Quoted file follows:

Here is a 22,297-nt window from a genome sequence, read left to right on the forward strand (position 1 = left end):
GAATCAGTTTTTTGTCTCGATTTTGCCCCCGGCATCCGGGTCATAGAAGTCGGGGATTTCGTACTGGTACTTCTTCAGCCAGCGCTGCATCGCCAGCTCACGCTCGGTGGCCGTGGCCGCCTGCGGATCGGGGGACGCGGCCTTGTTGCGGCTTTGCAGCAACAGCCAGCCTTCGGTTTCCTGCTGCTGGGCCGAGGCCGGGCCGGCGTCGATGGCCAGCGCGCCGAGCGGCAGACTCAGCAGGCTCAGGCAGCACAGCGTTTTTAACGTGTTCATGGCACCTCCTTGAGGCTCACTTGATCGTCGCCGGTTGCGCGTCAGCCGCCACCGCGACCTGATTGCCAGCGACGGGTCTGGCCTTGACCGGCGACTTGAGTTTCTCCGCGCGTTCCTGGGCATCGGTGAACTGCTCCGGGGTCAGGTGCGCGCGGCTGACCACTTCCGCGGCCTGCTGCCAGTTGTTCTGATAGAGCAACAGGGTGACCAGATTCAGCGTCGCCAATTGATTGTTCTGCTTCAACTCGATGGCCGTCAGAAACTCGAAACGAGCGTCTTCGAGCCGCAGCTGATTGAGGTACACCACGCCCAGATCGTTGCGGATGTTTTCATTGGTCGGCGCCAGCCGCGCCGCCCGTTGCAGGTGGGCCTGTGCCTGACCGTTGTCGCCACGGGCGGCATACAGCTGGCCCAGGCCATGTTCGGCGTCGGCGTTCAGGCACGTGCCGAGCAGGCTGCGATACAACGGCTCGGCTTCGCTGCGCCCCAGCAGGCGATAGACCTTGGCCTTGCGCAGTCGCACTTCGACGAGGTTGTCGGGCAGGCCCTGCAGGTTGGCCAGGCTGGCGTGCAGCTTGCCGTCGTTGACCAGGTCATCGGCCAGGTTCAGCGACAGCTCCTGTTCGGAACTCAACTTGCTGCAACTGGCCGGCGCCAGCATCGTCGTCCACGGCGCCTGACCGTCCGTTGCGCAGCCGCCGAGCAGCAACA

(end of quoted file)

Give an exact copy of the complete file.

Here is a 22,297-nt window from a genome sequence, read left to right on the forward strand (position 1 = left end):
GAATCAGTTTTTTGTCTCGATTTTGCCCCCGGCATCCGGGTCATAGAAGTCGGGGATTTCGTACTGGTACTTCTTCAGCCAGCGCTGCATCGCCAGCTCACGCTCGGTGGCCGTGGCCGCCTGCGGATCGGGGGACGCGGCCTTGTTGCGGCTTTGCAGCAACAGCCAGCCTTCGGTTTCCTGCTGCTGGGCCGAGGCCGGGCCGGCGTCGATGGCCAGCGCGCCGAGCGGCAGACTCAGCAGGCTCAGGCAGCACAGCGTTTTTAACGTGTTCATGGCACCTCCTTGAGGCTCACTTGATCGTCGCCGGTTGCGCGTCAGCCGCCACCGCGACCTGATTGCCAGCGACGGGTCTGGCCTTGACCGGCGACTTGAGTTTCTCCGCGCGTTCCTGGGCATCGGTGAACTGCTCCGGGGTCAGGTGCGCGCGGCTGACCACTTCCGCGGCCTGCTGCCAGTTGTTCTGATAGAGCAACAGGGTGACCAGATTCAGCGTCGCCAATTGATTGTTCTGCTTCAACTCGATGGCCGTCAGAAACTCGAAACGAGCGTCTTCGAGCCGCAGCTGATTGAGGTACACCACGCCCAGATCGTTGCGGATGTTTTCATTGGTCGGCGCCAGCCGCGCCGCCCGTTGCAGGTGGGCCTGTGCCTGACCGTTGTCGCCACGGGCGGCATACAGCTGGCCCAGGCCATGTTCGGCGTCGGCGTTCAGGCACGTGCCGAGCAGGCTGCGATACAACGGCTCGGCTTCGCTGCGCCCCAGCAGGCGATAGACCTTGGCCTTGCGCAGTCGCACTTCGACGAGGTTGTCGGGCAGGCCCTGCAGGTTGGCCAGGCTGGCGTGCAGCTTGCCGTCGTTGACCAGGTCATCGGCCAGGTTCAGCGACAGCTCCTGTTCGGAACTCAACTTGCTGCAACTGGCCGGCGCCAGCATCGTCGTCCACGGCGCCTGACCGTCCGTTGCGCAGCCGCCGAGCAGCAACA